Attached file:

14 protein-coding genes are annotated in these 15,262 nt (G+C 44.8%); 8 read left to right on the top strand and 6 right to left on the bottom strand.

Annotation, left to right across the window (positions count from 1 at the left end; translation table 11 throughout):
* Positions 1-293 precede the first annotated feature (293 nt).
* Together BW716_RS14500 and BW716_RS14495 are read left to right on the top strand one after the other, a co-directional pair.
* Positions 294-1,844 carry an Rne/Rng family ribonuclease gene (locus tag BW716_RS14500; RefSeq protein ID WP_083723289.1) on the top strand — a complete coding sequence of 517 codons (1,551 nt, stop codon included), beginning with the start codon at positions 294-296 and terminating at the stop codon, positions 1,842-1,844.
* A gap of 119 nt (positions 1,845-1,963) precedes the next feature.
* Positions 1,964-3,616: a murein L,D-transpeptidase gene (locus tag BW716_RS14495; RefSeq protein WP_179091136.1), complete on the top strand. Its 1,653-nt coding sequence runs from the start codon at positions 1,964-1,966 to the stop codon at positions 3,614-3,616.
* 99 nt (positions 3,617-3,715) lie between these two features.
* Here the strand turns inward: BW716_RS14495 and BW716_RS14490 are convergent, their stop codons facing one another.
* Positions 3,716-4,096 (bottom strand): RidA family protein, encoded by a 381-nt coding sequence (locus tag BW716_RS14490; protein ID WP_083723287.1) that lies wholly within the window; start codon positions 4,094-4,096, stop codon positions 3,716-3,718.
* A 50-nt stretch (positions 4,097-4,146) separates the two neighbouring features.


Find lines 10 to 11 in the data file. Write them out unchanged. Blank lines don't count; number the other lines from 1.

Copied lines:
* Positions 3,716-4,096 (bottom strand): RidA family protein, encoded by a 381-nt coding sequence (locus tag BW716_RS14490; protein ID WP_083723287.1) that lies wholly within the window; start codon positions 4,094-4,096, stop codon positions 3,716-3,718.
* A 50-nt stretch (positions 4,097-4,146) separates the two neighbouring features.